However, this doesn't mean that other methods of obtaining a three dimensional image of the foot can not work. What it does mean is that consistency in obtaining this three dimensional plantar foot image, whether it is with a supine or prone plaster cast, a foam box, a contact digitizer or with an optical scanner, is one of the keys to obtaining consistent therapeutic success with foot orthoses.
  13. Bill Bird

    Bill Bird Active Member

    I use a minimum of four inputs, chosen from a possible range of; Casting, (foam box or prone slipper casts) photographs, weight bearing ink impressions, computer gait analysis, palpation of tissues and traditional last making drafts. I agree that they all have to be done to a consistent standard, and yes I do capture the foot in a position I believe to give the most useful information which does originate from how I was taught in the 70s and 80s based on root mechanics.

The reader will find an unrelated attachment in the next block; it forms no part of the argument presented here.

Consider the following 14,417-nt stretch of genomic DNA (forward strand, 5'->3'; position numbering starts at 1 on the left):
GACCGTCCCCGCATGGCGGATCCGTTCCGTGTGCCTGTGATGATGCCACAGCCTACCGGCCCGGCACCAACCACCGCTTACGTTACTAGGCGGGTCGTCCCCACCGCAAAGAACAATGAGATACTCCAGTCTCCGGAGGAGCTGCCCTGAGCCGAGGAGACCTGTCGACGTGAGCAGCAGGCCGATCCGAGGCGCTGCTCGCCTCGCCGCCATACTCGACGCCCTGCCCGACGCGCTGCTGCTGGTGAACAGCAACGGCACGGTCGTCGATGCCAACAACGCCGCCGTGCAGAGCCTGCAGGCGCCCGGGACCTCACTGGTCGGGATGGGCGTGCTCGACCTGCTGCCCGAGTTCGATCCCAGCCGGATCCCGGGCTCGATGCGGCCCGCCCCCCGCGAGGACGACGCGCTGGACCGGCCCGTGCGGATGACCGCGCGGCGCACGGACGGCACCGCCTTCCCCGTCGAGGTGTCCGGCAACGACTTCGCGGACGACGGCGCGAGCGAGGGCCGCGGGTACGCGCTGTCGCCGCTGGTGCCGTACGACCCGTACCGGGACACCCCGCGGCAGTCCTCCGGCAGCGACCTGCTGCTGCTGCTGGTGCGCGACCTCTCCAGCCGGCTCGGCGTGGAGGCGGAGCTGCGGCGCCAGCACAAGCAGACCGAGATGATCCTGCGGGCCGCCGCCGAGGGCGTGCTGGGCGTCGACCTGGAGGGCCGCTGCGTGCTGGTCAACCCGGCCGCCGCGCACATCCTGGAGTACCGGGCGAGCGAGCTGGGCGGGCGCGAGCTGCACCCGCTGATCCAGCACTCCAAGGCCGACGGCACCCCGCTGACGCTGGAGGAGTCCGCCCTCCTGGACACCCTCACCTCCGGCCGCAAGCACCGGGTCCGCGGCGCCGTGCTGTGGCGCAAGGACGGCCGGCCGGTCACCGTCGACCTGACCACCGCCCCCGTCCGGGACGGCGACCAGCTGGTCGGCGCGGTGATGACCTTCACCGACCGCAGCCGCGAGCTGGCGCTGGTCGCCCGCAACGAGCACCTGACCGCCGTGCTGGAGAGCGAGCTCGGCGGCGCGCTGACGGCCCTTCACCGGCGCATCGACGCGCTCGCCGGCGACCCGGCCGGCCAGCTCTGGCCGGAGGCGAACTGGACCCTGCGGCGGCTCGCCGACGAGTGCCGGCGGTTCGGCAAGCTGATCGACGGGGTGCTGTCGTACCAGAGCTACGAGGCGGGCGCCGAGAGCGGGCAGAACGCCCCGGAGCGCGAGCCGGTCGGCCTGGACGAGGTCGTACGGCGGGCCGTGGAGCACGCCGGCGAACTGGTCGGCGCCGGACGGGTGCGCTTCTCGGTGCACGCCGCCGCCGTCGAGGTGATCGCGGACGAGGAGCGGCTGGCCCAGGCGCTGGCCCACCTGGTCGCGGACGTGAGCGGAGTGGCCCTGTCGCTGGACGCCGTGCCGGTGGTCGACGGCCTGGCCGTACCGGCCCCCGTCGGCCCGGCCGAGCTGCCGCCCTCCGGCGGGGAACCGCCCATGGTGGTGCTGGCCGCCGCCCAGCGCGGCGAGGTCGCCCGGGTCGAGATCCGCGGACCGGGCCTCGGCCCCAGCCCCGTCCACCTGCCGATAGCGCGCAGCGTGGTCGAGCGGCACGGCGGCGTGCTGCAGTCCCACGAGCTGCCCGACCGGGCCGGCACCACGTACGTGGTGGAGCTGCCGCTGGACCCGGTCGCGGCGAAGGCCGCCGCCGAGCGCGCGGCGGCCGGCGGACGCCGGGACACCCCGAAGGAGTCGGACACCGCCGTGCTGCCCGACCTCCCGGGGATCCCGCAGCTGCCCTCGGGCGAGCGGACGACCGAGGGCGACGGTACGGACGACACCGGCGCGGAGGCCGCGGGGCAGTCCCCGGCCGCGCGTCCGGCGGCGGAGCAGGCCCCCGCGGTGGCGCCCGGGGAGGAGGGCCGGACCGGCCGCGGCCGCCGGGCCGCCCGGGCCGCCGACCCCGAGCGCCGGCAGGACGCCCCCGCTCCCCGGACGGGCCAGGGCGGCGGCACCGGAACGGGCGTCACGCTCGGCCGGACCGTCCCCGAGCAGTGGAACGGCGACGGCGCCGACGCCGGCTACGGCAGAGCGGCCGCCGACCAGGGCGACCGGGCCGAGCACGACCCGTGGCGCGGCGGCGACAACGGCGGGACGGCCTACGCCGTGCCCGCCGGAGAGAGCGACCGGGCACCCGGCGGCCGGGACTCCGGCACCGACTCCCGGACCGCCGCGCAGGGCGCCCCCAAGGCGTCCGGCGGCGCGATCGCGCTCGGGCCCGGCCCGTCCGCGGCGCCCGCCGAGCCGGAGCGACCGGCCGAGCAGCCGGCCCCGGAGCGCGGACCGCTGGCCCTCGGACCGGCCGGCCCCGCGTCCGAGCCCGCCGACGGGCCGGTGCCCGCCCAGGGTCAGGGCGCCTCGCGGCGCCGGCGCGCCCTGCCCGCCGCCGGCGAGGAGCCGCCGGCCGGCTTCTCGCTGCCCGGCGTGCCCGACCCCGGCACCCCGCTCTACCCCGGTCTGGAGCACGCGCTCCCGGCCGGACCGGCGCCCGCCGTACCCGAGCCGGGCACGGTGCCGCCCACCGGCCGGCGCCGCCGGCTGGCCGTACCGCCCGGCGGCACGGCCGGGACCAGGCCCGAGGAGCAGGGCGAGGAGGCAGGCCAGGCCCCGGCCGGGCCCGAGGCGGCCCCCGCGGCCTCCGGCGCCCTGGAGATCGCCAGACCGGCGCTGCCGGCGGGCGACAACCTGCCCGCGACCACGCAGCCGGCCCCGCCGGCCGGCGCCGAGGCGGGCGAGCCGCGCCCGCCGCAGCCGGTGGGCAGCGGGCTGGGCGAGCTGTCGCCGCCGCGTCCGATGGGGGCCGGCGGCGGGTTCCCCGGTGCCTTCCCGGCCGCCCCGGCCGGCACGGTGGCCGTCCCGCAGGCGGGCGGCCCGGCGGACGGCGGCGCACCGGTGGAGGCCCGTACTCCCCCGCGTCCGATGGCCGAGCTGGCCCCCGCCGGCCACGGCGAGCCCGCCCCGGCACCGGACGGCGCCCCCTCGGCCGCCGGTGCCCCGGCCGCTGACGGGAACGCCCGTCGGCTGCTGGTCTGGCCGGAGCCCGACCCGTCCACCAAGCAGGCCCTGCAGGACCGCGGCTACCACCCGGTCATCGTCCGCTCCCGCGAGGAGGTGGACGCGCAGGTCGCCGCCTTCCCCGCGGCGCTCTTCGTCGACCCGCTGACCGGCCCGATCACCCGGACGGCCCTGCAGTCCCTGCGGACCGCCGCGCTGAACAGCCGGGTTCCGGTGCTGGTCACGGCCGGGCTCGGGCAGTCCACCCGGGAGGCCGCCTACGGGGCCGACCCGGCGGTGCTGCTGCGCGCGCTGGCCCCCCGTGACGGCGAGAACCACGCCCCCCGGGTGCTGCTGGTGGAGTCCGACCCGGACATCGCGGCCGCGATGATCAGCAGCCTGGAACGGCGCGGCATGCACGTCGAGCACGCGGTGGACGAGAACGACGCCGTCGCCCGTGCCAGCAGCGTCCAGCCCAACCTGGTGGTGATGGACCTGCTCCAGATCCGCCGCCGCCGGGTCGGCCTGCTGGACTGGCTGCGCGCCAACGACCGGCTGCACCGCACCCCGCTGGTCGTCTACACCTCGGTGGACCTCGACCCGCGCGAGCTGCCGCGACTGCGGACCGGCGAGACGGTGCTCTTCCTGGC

What I liked about Simon Bs thinking is he seems to be suggesting that it comes down to a synthesis between intuition based on years of experience and a wide range of observations and measurements of the totally unique individual I am dealing with in any particular case.
    With regards to teaching, I can see no other way to teach young inexperienced students other than following a carefully worked out accurate routine, based on the least inaccurate theory currently available. How else are they to gain the experience? The only other way is to spend thousands of hours working with a mentor.
  14. gez

    gez Member

    Many of you have alluded to the fact you look for certain things when casting a foot to make orthotics, as Simon said "there are some rules for casting".
    Do you mind if I ask what you look for when casting, how you determine if the cast is suitable for what you are trying to achieve with an orthoitc.

    I remember a youtube video from years ago called something like the 10 determinants of casting which was very based around a root theory. I'm curious how this will have changed with some of the newer ideas behind how foot orthotics work.

    Thanks in advance Gez
  15. Petcu Daniel

    Petcu Daniel Well-Known Member